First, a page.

Anything possible for female umps: ICC

Australian Claire Polosak last year made history as the first woman to umpire a men's ODI.
Australian Claire Polosak last year made history as the first woman to umpire a men's ODI.

The International Cricket Council has made it clear the sky is the limit for female umpires, suggesting there is no reason why they can't be in control of a men's Test in the future.

The Twenty20 World Cup looms as a potential turning point for women's cricket, especially if organisers succeed in their push for a record-breaking crowd at the MCG final on International Women's Day.

That rings true for players but also officials like Australian Claire Polosak, who last year made history as the first woman to umpire a men's ODI.

The ICC's team of 15 match referees and umpires for the T20 World Cup features a record six women, while there are eight female umpires on its development panel.

The sport's governing body ultimately relies on members to supply umpires, but there has been a concerted effort to develop and encourage more female officials over the past seven years.

ICC head of umpires and referees Adrian Griffith makes it clear that every appointment he makes will always be on merit.

"But certainly from our point of view, the sky is the limit for women. We don't have any restrictions and if they want to go all the way then we're here to support them," Griffith told AAP.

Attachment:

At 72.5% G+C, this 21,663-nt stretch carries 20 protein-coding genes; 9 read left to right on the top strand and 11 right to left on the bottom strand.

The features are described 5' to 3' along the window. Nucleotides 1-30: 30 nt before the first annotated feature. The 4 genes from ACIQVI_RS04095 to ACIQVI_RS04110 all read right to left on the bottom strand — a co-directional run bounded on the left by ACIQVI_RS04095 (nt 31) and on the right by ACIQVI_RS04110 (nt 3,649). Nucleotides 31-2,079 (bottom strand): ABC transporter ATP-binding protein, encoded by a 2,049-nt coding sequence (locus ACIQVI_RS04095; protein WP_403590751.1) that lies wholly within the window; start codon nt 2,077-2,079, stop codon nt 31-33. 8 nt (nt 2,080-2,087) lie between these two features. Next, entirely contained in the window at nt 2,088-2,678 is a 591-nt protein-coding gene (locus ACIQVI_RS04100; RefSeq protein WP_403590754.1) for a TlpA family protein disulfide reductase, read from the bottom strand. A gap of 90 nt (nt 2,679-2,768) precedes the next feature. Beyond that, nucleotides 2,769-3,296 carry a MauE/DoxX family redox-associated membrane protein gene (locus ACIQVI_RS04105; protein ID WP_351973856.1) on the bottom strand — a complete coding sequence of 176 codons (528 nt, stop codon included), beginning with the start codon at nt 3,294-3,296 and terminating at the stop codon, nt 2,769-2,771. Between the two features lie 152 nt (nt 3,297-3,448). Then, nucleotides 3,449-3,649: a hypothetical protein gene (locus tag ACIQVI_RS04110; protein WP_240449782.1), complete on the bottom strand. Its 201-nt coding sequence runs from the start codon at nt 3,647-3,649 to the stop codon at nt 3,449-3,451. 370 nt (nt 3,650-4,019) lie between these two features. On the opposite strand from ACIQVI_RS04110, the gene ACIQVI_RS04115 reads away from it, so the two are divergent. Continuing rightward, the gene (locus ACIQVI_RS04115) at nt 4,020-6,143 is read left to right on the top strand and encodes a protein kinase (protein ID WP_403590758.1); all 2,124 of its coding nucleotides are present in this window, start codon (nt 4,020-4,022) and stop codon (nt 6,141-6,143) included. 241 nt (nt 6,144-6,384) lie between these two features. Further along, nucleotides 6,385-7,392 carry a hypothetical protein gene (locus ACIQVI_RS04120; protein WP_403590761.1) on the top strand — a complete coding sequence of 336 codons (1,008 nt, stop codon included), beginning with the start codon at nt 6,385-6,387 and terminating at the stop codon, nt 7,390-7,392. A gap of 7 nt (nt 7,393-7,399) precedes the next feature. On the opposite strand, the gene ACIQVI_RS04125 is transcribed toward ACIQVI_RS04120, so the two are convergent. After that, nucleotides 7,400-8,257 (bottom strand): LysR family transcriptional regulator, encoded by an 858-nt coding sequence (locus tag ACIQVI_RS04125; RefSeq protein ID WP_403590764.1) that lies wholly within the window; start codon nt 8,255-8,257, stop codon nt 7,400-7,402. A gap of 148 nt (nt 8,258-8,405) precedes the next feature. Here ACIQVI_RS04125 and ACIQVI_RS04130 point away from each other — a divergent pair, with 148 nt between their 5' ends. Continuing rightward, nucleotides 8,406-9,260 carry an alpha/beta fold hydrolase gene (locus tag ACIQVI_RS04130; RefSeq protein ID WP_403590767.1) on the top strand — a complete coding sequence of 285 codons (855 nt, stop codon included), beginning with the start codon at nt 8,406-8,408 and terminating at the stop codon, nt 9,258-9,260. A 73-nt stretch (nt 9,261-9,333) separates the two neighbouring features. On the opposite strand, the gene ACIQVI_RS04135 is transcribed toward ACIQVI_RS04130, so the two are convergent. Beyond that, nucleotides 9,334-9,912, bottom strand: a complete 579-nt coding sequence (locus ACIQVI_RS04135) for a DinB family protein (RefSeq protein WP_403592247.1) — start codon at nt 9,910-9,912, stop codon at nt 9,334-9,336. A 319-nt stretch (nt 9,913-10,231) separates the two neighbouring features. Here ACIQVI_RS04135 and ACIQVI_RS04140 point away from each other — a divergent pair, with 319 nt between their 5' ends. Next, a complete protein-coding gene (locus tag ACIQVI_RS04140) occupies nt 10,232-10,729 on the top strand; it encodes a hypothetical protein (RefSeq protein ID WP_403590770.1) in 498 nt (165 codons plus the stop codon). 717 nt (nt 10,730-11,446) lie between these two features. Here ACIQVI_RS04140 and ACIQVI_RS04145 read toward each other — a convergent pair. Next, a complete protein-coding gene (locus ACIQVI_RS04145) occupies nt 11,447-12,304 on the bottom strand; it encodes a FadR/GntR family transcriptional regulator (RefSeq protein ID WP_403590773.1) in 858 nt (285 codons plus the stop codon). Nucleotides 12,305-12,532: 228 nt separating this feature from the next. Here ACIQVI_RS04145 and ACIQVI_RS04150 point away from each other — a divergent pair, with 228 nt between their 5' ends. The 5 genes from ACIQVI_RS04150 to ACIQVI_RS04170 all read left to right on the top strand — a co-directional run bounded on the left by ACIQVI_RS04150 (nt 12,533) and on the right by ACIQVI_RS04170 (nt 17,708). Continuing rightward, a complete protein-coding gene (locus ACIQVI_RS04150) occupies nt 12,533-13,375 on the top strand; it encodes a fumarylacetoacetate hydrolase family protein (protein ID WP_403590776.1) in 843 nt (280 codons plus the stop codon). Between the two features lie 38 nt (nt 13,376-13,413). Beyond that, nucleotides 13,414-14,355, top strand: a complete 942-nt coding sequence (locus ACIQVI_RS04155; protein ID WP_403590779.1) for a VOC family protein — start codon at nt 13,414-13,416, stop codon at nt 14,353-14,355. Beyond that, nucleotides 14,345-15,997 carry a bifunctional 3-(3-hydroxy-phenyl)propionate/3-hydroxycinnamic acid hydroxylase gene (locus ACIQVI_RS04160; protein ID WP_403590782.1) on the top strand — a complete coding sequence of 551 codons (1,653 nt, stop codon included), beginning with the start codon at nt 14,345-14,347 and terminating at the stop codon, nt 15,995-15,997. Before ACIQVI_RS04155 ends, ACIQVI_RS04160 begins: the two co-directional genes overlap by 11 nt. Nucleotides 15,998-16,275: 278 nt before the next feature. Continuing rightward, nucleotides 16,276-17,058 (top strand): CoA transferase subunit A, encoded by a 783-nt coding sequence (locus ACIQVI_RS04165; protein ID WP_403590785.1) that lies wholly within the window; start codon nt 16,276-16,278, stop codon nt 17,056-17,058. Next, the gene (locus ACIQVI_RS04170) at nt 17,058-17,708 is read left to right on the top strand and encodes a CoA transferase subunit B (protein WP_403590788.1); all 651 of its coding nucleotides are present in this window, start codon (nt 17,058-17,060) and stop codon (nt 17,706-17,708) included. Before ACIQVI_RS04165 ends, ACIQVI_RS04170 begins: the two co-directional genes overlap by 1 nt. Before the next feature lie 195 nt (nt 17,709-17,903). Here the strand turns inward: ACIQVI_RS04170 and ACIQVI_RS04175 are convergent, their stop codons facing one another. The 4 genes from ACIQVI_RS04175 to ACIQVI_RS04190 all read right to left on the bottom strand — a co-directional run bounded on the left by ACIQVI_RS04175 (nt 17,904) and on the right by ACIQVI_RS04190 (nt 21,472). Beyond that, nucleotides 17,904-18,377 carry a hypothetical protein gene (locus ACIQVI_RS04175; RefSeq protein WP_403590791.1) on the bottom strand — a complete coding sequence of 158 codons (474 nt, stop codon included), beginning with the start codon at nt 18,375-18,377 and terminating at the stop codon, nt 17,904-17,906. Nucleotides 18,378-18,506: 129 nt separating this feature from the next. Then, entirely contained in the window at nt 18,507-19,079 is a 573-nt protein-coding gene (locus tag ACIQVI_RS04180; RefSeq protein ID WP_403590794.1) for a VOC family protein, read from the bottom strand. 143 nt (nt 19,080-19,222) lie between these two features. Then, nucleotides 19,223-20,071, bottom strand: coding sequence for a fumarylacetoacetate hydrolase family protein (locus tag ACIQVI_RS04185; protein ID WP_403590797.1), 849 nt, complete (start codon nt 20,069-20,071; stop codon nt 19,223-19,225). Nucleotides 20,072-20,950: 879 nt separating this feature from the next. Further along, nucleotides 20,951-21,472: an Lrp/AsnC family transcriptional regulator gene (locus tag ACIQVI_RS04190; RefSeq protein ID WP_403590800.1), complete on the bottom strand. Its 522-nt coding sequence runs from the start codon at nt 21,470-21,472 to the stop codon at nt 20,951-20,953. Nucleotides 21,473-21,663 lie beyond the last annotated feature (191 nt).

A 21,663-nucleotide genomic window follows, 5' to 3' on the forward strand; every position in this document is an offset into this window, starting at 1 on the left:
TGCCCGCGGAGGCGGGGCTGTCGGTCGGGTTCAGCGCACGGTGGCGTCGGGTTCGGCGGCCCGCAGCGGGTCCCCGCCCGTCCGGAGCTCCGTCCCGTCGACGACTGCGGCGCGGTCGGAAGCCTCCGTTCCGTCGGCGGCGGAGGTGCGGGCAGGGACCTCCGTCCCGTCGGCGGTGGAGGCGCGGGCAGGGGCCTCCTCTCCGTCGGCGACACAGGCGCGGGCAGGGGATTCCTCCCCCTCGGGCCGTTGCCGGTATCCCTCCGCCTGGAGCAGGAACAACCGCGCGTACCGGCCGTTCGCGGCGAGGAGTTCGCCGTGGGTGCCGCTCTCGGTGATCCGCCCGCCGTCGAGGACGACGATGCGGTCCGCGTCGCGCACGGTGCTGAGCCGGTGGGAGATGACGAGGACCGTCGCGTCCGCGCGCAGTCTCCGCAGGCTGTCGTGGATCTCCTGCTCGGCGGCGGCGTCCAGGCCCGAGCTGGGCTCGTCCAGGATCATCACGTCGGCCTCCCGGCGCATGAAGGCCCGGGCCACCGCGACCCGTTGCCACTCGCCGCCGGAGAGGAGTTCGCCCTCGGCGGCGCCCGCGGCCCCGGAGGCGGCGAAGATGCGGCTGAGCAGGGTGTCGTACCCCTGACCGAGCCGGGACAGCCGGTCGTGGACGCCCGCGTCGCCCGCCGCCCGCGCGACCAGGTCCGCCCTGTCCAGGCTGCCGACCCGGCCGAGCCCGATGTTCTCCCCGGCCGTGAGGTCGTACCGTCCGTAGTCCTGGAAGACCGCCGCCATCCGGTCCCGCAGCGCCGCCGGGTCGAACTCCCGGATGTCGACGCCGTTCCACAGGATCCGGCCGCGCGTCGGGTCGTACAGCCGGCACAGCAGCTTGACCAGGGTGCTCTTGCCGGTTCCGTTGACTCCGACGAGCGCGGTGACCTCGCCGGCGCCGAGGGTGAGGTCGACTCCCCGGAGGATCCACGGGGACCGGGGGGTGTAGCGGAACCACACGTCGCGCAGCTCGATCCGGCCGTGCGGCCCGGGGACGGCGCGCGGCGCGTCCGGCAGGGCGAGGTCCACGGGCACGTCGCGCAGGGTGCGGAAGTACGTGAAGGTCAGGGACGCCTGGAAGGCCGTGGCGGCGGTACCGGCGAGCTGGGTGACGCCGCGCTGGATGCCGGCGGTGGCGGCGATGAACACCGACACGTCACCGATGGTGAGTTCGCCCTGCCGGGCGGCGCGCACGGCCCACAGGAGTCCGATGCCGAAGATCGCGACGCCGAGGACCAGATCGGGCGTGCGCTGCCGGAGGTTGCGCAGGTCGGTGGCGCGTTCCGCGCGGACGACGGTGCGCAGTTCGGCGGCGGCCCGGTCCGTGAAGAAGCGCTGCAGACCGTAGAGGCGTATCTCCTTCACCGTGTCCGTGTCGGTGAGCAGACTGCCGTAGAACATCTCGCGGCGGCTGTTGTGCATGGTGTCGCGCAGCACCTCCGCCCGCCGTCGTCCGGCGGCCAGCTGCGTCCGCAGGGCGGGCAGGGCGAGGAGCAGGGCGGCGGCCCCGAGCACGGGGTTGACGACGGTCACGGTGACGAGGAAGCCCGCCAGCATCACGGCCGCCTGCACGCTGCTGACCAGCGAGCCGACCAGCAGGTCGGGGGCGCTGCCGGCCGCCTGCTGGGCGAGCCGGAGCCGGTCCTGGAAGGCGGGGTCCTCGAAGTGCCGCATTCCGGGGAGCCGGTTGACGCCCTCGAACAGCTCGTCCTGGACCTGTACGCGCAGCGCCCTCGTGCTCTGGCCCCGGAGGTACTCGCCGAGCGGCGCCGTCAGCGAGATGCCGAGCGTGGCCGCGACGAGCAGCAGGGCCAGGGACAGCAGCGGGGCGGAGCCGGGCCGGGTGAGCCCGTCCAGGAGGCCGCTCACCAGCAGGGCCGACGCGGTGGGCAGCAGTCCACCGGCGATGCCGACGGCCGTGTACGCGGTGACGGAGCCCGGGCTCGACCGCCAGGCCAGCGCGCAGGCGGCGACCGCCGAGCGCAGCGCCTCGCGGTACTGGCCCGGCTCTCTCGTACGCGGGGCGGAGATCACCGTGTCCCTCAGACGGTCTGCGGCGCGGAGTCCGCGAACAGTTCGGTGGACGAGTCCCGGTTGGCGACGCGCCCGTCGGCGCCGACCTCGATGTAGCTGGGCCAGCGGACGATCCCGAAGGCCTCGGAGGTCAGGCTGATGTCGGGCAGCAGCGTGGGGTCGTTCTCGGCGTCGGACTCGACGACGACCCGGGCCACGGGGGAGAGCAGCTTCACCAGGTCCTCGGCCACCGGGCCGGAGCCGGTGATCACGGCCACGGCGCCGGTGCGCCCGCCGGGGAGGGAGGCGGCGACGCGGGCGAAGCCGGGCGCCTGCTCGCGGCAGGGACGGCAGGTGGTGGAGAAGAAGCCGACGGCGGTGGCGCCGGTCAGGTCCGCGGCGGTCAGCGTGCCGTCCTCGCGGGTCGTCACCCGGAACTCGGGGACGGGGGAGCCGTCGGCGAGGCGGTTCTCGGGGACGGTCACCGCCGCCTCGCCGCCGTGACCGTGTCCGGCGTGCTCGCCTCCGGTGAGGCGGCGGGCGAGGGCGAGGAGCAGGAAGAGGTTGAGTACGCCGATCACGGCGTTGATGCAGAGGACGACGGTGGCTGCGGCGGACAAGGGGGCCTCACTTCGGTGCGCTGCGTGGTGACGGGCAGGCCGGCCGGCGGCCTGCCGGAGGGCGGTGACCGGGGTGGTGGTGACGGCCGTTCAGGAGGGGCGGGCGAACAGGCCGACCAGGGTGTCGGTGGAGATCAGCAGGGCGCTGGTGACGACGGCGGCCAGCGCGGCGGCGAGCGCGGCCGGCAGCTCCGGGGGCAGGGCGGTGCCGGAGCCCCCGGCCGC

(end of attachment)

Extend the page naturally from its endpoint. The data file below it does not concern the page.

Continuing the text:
"That (umpiring a men's Test or similar high-profile match) is possible.

"If they make it through their domestic ranks and break into the international level then yes, anything is possible.

"How far they go is up to the umpire, how she performs around her peers."

Griffith, who is on deck in Australia as the ICC's new no-ball system involving the third umpire is rolled out, will make appointments for the T20 World Cup semi-finals and final later on.

The 2018 final featured two male standing umpires, while the third umpire, reserve umpire and match referee were also all men.

Two women umpiring the final would add another layer to the game-changing narrative on March 8.

"They'll get there on merit if they're there. It all comes down to performance during the tournament," Griffith said.

"It can't be a token thing where we just say 'we want to have female umpires' and bring them in.

"They are all here because they're good umpires ... I'm very happy with where we're going and where we can hopefully get to."

Australian Associated Press